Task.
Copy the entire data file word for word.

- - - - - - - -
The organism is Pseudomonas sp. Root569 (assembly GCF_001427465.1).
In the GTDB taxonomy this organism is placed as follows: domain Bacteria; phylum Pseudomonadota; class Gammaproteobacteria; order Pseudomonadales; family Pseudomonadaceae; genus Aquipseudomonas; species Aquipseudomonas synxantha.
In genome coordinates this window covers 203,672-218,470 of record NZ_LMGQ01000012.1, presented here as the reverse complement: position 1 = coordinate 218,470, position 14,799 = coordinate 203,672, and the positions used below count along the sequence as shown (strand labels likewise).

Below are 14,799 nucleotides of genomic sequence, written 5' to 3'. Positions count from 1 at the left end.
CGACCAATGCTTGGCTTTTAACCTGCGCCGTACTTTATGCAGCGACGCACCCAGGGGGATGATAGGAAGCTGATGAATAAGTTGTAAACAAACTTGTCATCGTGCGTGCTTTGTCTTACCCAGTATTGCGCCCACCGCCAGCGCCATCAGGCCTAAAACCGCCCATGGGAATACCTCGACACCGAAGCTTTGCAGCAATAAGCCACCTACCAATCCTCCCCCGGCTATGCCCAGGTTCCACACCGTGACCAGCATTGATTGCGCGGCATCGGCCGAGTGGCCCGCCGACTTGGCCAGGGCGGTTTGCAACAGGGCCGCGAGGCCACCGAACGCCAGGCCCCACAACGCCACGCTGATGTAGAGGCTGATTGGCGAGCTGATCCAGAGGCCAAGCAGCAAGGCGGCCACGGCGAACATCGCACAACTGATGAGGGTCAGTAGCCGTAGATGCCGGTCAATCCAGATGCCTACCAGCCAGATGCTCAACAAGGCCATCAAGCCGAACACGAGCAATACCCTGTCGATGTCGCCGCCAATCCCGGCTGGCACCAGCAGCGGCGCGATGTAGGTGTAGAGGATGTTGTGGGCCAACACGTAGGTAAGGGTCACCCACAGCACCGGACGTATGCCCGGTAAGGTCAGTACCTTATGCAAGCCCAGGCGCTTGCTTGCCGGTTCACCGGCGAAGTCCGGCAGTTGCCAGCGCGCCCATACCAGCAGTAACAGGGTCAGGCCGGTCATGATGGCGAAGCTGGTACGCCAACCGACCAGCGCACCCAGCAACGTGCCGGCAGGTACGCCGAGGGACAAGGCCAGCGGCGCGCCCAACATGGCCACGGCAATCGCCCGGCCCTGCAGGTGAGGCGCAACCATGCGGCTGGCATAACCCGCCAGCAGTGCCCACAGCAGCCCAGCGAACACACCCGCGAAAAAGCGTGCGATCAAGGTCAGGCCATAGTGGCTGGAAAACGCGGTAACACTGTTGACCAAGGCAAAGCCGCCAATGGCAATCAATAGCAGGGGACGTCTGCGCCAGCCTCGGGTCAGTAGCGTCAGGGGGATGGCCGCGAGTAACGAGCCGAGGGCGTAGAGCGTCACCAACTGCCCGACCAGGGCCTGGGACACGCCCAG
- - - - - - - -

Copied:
The organism is Pseudomonas sp. Root569 (assembly GCF_001427465.1).
In the GTDB taxonomy this organism is placed as follows: domain Bacteria; phylum Pseudomonadota; class Gammaproteobacteria; order Pseudomonadales; family Pseudomonadaceae; genus Aquipseudomonas; species Aquipseudomonas synxantha.
In genome coordinates this window covers 203,672-218,470 of record NZ_LMGQ01000012.1, presented here as the reverse complement: position 1 = coordinate 218,470, position 14,799 = coordinate 203,672, and the positions used below count along the sequence as shown (strand labels likewise).

Below are 14,799 nucleotides of genomic sequence, written 5' to 3'. Positions count from 1 at the left end.
CGACCAATGCTTGGCTTTTAACCTGCGCCGTACTTTATGCAGCGACGCACCCAGGGGGATGATAGGAAGCTGATGAATAAGTTGTAAACAAACTTGTCATCGTGCGTGCTTTGTCTTACCCAGTATTGCGCCCACCGCCAGCGCCATCAGGCCTAAAACCGCCCATGGGAATACCTCGACACCGAAGCTTTGCAGCAATAAGCCACCTACCAATCCTCCCCCGGCTATGCCCAGGTTCCACACCGTGACCAGCATTGATTGCGCGGCATCGGCCGAGTGGCCCGCCGACTTGGCCAGGGCGGTTTGCAACAGGGCCGCGAGGCCACCGAACGCCAGGCCCCACAACGCCACGCTGATGTAGAGGCTGATTGGCGAGCTGATCCAGAGGCCAAGCAGCAAGGCGGCCACGGCGAACATCGCACAACTGATGAGGGTCAGTAGCCGTAGATGCCGGTCAATCCAGATGCCTACCAGCCAGATGCTCAACAAGGCCATCAAGCCGAACACGAGCAATACCCTGTCGATGTCGCCGCCAATCCCGGCTGGCACCAGCAGCGGCGCGATGTAGGTGTAGAGGATGTTGTGGGCCAACACGTAGGTAAGGGTCACCCACAGCACCGGACGTATGCCCGGTAAGGTCAGTACCTTATGCAAGCCCAGGCGCTTGCTTGCCGGTTCACCGGCGAAGTCCGGCAGTTGCCAGCGCGCCCATACCAGCAGTAACAGGGTCAGGCCGGTCATGATGGCGAAGCTGGTACGCCAACCGACCAGCGCACCCAGCAACGTGCCGGCAGGTACGCCGAGGGACAAGGCCAGCGGCGCGCCCAACATGGCCACGGCAATCGCCCGGCCCTGCAGGTGAGGCGCAACCATGCGGCTGGCATAACCCGCCAGCAGTGCCCACAGCAGCCCAGCGAACACACCCGCGAAAAAGCGTGCGATCAAGGTCAGGCCATAGTGGCTGGAAAACGCGGTAACACTGTTGACCAAGGCAAAGCCGCCAATGGCAATCAATAGCAGGGGACGTCTGCGCCAGCCTCGGGTCAGTAGCGTCAGGGGGATGGCCGCGAGTAACGAGCCGAGGGCGTAGAGCGTCACCAACTGCCCGACCAGGGCCTGGGACACGCCCAG